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Versions: 00                                                            
PAM working group                                              A.G. Morgan
Internet Draft:                                            August 11, 1998
Document: draft-morgan-pam-00.txt
Expires: February 11, 1999
Obsoletes:

                     Pluggable Authentication Modules

  1  Status of this memo

  This document is an Internet-Draft.  Internet-Drafts are working
  documents of the Internet Engineering Task Force (IETF), its areas,
  and its working groups.  Note that other groups may also distribute
  working documents as Internet-Drafts.

  Internet-Drafts are draft documents valid for a maximum of six months
  and may be updated, replaced, or obsoleted by other documents at any
  time.  It is inappropriate to use Internet- Drafts as reference
  material or to cite them other than as "work in progress."

  To view the entire list of current Internet-Drafts, please check the
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  ftp.nis.garr.it (Southern Europe), munnari.oz.au (Pacific Rim),
  ftp.ietf.org (US East Coast), or ftp.isi.edu (US West Coast).

  2  Abstract

  This document is concerned with the definition of a general
  infrastructure for module based authentication.  The infrastructure is
  named Pluggable Authentication Modules (PAM for short).

  3  Introduction

  Computers are tools.  They provide services to people and other
  computers (collectively we shall call these "users" entities).  In
  order to provide convenient, reliable and individual service to
  different entities, it is common for entities to be labelled.  Having
  defined a label as referring to a some specific entity, the label is
  used for the purpose of protecting and allocating data resources.

  All modern operating systems have a notion of labelled entities and
  all modern operating systems face a common problem: how to
  authenticate the association of a predefined label with applicant
  entities.

  There are as many authentication methods as one might care to count.
  None of them are perfect and none of them are invulnerable.  In
  general, any given authentication method becomes weaker over time.  It
  is common then for new authentication methods to be developed in
  response to newly discovered weaknesses in the old authentication
  methods.

  The problem with reinventing authentication methods is the fact that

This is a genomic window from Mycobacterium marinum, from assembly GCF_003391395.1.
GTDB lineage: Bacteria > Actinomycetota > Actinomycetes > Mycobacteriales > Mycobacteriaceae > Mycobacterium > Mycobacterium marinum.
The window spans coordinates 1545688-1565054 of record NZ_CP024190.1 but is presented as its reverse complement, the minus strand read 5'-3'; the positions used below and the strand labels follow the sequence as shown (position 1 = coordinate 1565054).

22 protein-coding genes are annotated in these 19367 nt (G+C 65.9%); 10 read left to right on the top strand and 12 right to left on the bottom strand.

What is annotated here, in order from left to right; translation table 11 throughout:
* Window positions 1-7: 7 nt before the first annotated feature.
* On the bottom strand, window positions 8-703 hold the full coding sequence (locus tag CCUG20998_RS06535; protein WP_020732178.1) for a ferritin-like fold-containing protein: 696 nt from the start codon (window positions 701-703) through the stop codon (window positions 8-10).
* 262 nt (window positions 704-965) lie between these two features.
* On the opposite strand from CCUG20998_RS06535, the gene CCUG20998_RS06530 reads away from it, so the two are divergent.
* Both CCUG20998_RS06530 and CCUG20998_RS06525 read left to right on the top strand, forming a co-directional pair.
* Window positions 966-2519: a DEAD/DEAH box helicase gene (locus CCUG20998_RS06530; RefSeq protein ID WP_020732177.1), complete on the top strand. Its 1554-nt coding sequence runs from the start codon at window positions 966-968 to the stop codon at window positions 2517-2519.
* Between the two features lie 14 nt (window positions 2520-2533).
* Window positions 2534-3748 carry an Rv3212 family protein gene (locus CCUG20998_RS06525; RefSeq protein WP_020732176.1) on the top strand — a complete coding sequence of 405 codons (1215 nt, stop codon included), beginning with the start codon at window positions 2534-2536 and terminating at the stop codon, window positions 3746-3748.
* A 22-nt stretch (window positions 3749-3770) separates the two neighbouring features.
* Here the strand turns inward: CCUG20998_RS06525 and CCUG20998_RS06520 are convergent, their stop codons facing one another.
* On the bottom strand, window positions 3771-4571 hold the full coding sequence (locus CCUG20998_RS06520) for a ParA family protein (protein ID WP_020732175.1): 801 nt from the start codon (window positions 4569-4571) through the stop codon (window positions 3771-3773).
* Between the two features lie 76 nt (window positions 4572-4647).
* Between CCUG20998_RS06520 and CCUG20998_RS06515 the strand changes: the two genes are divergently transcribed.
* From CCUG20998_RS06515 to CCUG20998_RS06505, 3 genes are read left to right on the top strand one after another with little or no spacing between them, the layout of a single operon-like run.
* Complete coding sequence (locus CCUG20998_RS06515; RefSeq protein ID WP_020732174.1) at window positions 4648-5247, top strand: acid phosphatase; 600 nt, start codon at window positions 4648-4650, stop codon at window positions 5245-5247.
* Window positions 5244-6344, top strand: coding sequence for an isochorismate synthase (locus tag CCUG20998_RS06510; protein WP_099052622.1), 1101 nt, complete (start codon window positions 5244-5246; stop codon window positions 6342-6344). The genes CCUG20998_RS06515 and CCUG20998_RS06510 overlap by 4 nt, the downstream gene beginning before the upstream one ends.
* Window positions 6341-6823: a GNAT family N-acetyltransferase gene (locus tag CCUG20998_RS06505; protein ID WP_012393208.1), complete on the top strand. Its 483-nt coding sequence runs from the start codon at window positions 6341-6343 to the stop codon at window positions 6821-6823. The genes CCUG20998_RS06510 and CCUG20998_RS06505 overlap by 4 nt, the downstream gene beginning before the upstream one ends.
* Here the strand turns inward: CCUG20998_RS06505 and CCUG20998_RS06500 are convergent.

old applications do not support them.  This contributes to an inertia
  that discourages the overhaul of weakly protected systems.  Another
  problem is that individuals (people) are frequently powerless to layer
  the protective authentication around their systems.  They are forced
  to rely on single (lowest common denominator) authentication schemes
  even in situations where this is far from appropriate.

  PAM, as discussed in this document, is a generalization of the
  approach first introduced in [1].  In short, it is a
  general framework of interfaces that abstract the process of
  authentication.  With PAM, a service provider can custom protect
  individual services to the level that they deem is appropriate.

  PAM has nothing explicit to say about transport layer encryption.
  Within the context of this document encryption and/or compression of
  data exchanges are application specific (strictly between client and
  server) and orthogonal to the process of authentication.

  4  Definitions

  Here we pose the authentication problem as one of configuring defined
  interfaces between two entities.

  4.1  Players in the authentication process

  PAM reserves the following words to specify unique entities in the
  authentication process:

    applicant
        the entity (user) initiating an application for service
        [PAM associates the PAM_RUSER "item" with this requesting user].

    arbitrator
        the entity (user) under who's identity the service application
        is negotiated and with who's authority service is granted.

    user
        the entity (user) who's identity is being authenticated
        [PAM associates the PAM_USER "item" with this identity].

    server
        the application that provides service, or acts as an
        authenticated gateway to the requested service.  This
        application is completely responsible for the server end of
        the transport layer connecting the server to the client.
        PAM makes no assumptions about how data is exchanged between
        the server and the client, only that 8-bit data can be
        freely exchanged without corruption.

    client
        application providing the direct/primary interface to
        applicant.  This application is completely responsible
        for transporting client-side data to the server.
        PAM makes no assumptions about how data is exchanged between
        the client and the server.

    module
        authentication binary that provides server-side support for
        some (arbitrary) authentication method.

    agent
        authentication binary that provides client-side support for
        some (arbitrary) authentication method.

  4.2  Special cases

  In the previous section (4.1) we identified the most general
  selection of authentication participants.  In the case of network
  authentication, it is easy to ascribe identities to the defined
  players.  However, there are special (less general) cases and we
  recognize them here.

  The primary authentication step, when a user is directly introduced
  into a computer system (log's on to a workstation) is a special case.
  In this situation, the "client" and the "server" are generally one
  application.  Before authenticating such a user, the "applicant" is
  formally unknown: PAM_RUSER is NULL.

  5  Defined interfaces

  Here, we discuss the formal interfaces between the players in the
  authentication process.